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CLOPTON William, Jr.

CLOPTON William, Jr.

Male Abt 1680 - Bef 1733  (~ 53 years)

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  • Name CLOPTON William 
    Suffix Jr. 
    Born Abt 1680  York County, VA Find all individuals with events at this location  [1
    Gender Male 
    Lived(s) In St. Paul's Parish, Hanover Cty, VA Find all individuals with events at this location 
    Merry Oak 
    Military French and Indian Wars 
    • See general notes
    Occupation 1706-1716  St. Paul's Parish, Hanover Cty, VA Find all individuals with events at this location 
    Collector of Taxes 
    • He was the Collector of Taxes and Deputy Sheriff of St. Paul's Parish, Hanover County, from 1706 to 1716
    Reference Number 1056 
    Died Bef 1733  St. Paul's Parish, Hanover Cty, VA Find all individuals with events at this location 
    Notes 
    • Was on the staff of Governor Spotswood and was a 'Knight of the Golden Horseshoe.*' He served in the French and Indian Wars.

      1. William17 Clopton, of St. Paul's Parish, Hanover (William16, William15, Walter14, William13, Richard12, William11, John10, William9, Thomas8, Walter7, William6, Walter5, William4, Walter3, William2, Guillaume1 Peche, Lord Of Cloptunna and Dalham)1 was born Abt. 1685, and died Bef. 17332. He married Joyce Wilkinson, of Black Creek January 27, 1717/183, daughter of George Wilkinson and Sara Lyddall.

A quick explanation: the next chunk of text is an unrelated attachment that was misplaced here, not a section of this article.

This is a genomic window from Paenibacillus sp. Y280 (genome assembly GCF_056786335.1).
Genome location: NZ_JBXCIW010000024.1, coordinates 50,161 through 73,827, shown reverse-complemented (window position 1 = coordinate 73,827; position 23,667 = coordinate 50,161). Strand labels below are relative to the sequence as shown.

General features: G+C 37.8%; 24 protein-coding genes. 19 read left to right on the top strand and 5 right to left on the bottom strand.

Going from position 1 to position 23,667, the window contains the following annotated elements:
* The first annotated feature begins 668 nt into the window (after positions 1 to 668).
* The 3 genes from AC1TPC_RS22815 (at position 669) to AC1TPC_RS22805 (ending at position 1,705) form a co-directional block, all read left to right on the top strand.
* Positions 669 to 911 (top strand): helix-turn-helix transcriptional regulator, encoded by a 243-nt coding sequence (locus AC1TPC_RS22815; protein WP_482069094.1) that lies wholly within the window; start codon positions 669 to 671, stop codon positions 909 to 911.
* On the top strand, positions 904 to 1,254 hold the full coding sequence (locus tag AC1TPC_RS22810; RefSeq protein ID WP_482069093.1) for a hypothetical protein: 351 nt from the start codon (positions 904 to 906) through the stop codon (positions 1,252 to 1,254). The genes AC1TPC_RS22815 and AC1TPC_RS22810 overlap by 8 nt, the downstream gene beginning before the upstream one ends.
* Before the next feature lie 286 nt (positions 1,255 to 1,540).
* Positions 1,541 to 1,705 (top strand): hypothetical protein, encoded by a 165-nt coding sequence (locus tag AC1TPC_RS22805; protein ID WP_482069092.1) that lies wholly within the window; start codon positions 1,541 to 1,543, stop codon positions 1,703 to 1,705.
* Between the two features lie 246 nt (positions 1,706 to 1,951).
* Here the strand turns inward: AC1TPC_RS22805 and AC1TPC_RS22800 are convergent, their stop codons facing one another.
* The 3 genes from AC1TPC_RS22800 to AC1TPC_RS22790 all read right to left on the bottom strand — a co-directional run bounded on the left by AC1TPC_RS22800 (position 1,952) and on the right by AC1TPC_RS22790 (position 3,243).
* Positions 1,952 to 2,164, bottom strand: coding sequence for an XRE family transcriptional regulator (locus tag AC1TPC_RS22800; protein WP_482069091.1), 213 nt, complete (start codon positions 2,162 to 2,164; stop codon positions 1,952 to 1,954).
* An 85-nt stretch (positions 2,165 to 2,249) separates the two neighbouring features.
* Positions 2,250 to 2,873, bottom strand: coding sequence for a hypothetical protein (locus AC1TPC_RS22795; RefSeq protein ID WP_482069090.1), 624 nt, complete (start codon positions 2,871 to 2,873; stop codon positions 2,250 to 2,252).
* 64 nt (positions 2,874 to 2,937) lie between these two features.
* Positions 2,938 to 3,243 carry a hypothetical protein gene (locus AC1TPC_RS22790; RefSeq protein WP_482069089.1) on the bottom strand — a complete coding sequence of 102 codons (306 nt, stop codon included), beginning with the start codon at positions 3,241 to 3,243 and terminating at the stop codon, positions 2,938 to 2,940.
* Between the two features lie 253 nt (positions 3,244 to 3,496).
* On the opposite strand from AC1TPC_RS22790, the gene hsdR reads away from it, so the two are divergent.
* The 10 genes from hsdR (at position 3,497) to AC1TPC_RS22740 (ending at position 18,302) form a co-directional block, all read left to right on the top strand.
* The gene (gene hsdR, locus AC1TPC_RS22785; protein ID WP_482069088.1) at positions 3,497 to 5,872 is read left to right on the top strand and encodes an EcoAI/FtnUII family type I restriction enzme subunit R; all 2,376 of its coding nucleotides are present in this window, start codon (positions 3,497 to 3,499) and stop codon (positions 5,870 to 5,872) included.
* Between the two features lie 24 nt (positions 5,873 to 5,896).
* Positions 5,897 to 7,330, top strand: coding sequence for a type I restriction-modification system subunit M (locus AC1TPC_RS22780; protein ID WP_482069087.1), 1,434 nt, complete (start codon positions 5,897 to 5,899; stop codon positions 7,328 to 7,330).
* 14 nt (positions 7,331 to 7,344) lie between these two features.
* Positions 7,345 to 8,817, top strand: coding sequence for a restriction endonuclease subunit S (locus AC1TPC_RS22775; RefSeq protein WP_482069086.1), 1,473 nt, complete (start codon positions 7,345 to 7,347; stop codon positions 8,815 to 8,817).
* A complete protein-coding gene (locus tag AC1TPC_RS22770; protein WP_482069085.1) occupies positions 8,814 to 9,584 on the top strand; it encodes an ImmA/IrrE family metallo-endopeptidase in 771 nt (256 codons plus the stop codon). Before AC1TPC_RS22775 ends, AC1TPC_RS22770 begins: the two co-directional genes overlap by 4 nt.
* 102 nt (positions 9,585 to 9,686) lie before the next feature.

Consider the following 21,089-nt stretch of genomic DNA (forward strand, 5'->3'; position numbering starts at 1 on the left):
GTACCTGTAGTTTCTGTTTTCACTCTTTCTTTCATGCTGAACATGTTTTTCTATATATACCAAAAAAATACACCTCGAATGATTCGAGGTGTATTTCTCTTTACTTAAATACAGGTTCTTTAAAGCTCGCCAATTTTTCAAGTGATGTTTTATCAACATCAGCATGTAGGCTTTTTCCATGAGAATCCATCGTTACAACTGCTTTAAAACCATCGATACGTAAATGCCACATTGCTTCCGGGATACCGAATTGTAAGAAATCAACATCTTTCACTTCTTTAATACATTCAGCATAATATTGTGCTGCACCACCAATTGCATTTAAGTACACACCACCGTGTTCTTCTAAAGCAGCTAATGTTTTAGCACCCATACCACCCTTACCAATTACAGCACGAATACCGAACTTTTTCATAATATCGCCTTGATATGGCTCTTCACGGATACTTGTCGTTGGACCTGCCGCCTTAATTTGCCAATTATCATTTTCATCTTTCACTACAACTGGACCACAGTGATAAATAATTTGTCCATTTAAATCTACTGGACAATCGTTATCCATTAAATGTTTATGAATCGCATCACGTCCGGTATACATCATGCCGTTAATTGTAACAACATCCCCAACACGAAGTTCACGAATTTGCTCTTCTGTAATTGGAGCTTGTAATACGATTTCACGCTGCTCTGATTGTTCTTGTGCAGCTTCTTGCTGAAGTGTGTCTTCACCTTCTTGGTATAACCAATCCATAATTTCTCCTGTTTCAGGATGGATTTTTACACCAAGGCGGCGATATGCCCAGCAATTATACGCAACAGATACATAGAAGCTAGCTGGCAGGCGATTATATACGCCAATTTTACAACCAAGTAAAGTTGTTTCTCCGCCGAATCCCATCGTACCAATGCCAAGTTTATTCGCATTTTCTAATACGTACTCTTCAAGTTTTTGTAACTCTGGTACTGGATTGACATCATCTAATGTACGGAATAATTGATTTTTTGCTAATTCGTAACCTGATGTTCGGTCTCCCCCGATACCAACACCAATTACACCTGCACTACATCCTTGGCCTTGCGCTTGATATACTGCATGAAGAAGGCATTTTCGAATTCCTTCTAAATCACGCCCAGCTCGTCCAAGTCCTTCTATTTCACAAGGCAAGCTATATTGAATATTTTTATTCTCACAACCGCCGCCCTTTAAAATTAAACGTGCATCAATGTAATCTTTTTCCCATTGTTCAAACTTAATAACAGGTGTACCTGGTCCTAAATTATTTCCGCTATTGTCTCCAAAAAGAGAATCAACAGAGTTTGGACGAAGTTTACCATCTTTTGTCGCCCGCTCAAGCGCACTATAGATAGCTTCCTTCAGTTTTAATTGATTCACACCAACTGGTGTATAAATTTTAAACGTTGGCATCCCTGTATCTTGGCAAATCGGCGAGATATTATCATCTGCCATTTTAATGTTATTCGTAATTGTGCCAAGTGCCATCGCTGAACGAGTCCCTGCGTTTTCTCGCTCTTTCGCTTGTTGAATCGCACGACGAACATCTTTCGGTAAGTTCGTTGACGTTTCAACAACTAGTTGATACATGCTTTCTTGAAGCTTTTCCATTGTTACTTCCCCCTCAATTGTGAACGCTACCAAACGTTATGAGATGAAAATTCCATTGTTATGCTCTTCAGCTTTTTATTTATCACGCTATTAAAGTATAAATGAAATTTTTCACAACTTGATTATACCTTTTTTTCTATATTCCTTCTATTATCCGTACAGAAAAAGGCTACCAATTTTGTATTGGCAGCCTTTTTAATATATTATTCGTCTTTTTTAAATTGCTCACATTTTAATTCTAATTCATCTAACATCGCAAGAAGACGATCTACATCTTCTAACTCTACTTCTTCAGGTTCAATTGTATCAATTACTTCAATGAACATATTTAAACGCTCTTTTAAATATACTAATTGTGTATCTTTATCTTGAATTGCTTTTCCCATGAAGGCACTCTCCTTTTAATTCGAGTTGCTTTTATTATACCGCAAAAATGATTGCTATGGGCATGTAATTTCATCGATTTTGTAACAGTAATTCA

He was the Collector of Taxes and Deputy Sheriff of St. Paul's Parish, Hanover County, from 1706 to 1716. The home may have been named "Merry Oak"
      "There was in my father's possession a golden horseshoe which the tradition of the family said was worn by William Clopton, Jr. above mentioned. That it had seven (7) diamonds set in it in the place of nail heads, was inscribed on one side "Sic Juvat Transcenderi Montes" and on the other "William Clopton, Knight." That as a child I have had it laid in my hand to look at and that it was of a size to encircle the center of my palm. And that this horseshoe was stolen by Pickpocket Smith, a notorious character, who operated among the fashionable of Richmond in 1842 or 3."
      Witness my hand and seal this ninth day of August, 1897.
      Signed: Joyce Wilkinson Wallace
      For more on William Clopton and Joyce Wilkinson, see " Knight Of The Golden Horseshoe"
      Children of William Clopton and Joyce Wilkinson are:
      + 2 i. Waldegrave18 Clopton I, born November 19, 1719 in New Kent County, Virginia; died April 13, 1786 in St. Peter's Parish, New Kent County, Virginia, probably.
      3 ii. Anne Clopton, of St. Paul's Parish, Hanover, born January 16, 1720/214. She married William Divers, of Bruton Parish.
      + 4 iii. William Clopton, III, of St. Paul's Parish, born February 2, 1721/22 in "Roslyn" New Kent County, Virginia; died August 3, 1796 in Hanover County, Virginia.